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Small business ombudsman calls government’s procurement report response ‘underwhelming’

Government Report Response

The Australian Small Business and Family Enterprise Ombudsman (ASBFEO) Bruce Billson has called the government’s response to the ASBFEO Procurement Inquiry Final Report ‘underwhelming’.

Billson said the government had missed an opportunity to meaningfully improve the opportunity for competitive small and family businesses to be a supplier to the Commonwealth.

“The government’s initial response to our inquiry is underwhelming and I was surprised that several of the substantive recommendations and proposed reforms that have not been embraced were rejected without any discussion at all,” he said.

“It is a disappointing response and at odds with the evidence, research and reference group input, and the clear view of those who made submissions about their direct experience trying to navigate the existing system.”

The ASBFEO made 11 recommendations within its highly-anticipated report, as reported last week by PASA, including establishing an active and independent procurement commissioner, making AusTender fit-for-purpose, and decoding rules and guidance.

It also suggested improving defence procurement, supporting procuring officials to identify and use small businesses, reforming government panels, boosting women-owned business opportunities and improving payment times.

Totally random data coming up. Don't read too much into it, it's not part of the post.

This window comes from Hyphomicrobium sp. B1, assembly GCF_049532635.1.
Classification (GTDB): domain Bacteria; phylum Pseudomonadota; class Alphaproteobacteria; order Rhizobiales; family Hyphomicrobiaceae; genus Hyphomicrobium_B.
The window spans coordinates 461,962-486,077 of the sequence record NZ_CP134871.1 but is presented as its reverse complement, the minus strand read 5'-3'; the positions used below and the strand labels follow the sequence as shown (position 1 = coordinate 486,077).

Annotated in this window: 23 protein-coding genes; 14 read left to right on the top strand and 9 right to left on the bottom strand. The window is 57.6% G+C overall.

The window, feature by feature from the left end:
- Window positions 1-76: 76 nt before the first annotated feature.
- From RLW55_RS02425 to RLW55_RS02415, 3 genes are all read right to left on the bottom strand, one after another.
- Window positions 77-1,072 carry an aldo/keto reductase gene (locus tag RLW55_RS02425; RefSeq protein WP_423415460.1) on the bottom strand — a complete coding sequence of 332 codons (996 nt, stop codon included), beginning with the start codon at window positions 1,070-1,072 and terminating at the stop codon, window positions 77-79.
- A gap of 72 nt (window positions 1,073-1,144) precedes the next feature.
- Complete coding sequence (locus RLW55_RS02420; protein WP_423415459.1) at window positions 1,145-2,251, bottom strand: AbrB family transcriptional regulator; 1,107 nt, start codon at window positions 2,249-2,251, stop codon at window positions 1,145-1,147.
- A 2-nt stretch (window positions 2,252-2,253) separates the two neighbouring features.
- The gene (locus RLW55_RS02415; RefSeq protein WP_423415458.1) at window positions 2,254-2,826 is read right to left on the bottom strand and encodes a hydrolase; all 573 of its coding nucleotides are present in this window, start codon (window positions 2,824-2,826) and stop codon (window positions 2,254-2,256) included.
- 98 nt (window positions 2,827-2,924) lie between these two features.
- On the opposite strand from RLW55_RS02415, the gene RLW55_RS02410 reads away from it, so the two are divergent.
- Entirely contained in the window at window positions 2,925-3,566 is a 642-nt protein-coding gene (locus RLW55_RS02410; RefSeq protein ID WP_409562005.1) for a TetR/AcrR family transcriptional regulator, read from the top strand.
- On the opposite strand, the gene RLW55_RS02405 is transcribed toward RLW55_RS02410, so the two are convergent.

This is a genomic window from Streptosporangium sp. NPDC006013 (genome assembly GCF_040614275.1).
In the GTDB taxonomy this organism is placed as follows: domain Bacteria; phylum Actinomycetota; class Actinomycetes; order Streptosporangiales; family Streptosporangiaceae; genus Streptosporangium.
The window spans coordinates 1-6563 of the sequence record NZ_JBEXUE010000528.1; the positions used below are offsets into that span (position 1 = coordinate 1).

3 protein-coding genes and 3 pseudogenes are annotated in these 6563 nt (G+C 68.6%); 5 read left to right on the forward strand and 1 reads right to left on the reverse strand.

According to the report, the federal government procured goods and services worth $75 billion in 2022-23. Small suppliers accounted for only $8 billion (11 percent) by value, despite making up 97 percent of all businesses.

In its response, the government said its Buy Australian Plan committed to ‘opening the door’ to more government work for SMEs by simplifying procurement, while it disagreed to abolish the procurement coordinator function as recommended by the ASBFEO.

Commenting on the difficulties faced by small suppliers, Billson said winning a government contract can be life-changing for a small business.

“But the overwhelming response from our consultations with Australia’s small business community is that too many feel excluded from the chance to tender for government contracts because they are not part of the in-crowd,” he said.

“Repeatedly, small suppliers told us the existing system is just not working as the process involved in bidding is too complicated, not conducive to competition, opaque, inefficient and incongruent with private-sector processes.

“This is why there has been a bipartisan view and requests from successive governments for me to independently examine how procurement rules and processes are working for existing and potential small business suppliers and what improvement could be made.”

Billson said there will be great disappointment by those participating in the inquiry process, who were hopeful for substantial improvement in the way the Commonwealth deals with current and prospective small business suppliers.

“It’s abundantly clear that the existing system isn’t working as intended for many small businesses and the steps already taken have not shifted the dial to achieve the government’s own stated objectives,” he added.

“We were encouraged to be bold and bring fresh thinking and new ideas to this long-standing area of contention and frustration for small business.

“We consulted extensively with government departments and agencies throughout the inquiry and in developing the recommendations.”